Today on Stateside, around 1,000 Iraqi nationals are in danger of deportation starting Tuesday after a federal appeals court decision ruled that Immigration and Customs Enforcement could move forward with trying to send them back to Iraq. Plus, we talk to a corrections officer a Jackson prison that has lost four officers to suicide in the past two years about how to better support prison staff who are grappling with mental health issues.
Listen to the full show above or find individual segments below.
ACLU and Chaldean community react to potential deportation of Iraqi nationals
- Today is the day that the federal government could resume deporting Iraqis to their former homeland, even as advocates warn that going back to Iraq could be a death sentence. Miriam Aukerman is with the Michigan chapter of the American Civil Liberties Union. She explains what legal options are left for the nearly 1,000 Iraqis with final deportation orders.
- Martin Manna is the president of the Chaldean Community Foundation. He was in D.C. this week to meet with members of Congress and the Trump administration and discuss the issue. Manna details the dangers that Chaldean Christians, in particular, would face if they were deported back to Iraq.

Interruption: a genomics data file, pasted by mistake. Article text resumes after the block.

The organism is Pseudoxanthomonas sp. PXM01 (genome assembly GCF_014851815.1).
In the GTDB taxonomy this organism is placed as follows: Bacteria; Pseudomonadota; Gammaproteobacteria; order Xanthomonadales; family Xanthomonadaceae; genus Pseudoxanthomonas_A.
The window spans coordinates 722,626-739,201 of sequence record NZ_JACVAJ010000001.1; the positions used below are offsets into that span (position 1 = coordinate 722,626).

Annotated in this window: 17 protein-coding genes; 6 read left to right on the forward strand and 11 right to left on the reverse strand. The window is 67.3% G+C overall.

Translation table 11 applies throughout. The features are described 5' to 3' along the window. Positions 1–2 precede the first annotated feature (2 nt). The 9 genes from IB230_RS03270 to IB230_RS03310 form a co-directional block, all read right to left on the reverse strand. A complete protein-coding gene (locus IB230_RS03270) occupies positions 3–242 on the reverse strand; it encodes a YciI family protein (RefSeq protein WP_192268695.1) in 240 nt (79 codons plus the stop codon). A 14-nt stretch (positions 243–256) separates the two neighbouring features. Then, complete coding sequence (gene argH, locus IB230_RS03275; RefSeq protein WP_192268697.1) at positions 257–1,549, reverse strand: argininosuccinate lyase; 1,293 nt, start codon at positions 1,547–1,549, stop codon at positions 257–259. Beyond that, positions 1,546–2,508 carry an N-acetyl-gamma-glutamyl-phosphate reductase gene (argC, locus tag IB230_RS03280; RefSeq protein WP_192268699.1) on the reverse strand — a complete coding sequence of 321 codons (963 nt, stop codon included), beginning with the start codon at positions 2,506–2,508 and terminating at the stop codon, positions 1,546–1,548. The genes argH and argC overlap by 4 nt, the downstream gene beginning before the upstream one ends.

Theater Talk: A steamy murder mystery, "Hunchback," and an Arthur Miller classic
- Encore Michigan’s David Kiley joined us to talk about a crop of new productions on stage at theaters across southeast Michigan. Kiley talks about The Hunchback of Notre Dame at the Dio Dinner Theatre in Pinckney, Hansel and Gretel at the Detroit Opera House, and Arthur Miller’s All My Sons at the Purple Rose Theatre in Chelsea.
UM professor combines human, artificial intelligence to make autonomous vehicles safer
- There’s an idealized image of a future where autonomous vehicles seamlessly zip us from point A to point B while we read a book or watch a movie. But there’s quite a bit of work to do before we realize that utopian vision, especially when it comes to safety.
- Walter Lasecki is an assistant professor of computer science and engineering at the University of Michigan. He discusses his work on a project that combines human and artificial intelligence in autonomous vehicles to make self-driving cars safer.
In the past two years, the Cotton Correctional Facility in Jackson has lost four correctional officers to suicide. Corrections officers across the state are hoping these tragic losses will bring attention to the pressures of working in prisons.
Cary Johnson has been a corrections officer at the Cotton Correctional Facility since 1995. She joined Stateside to talk about the mental health toll that working in a prison can take on corrections officers, and what could be done to better support them.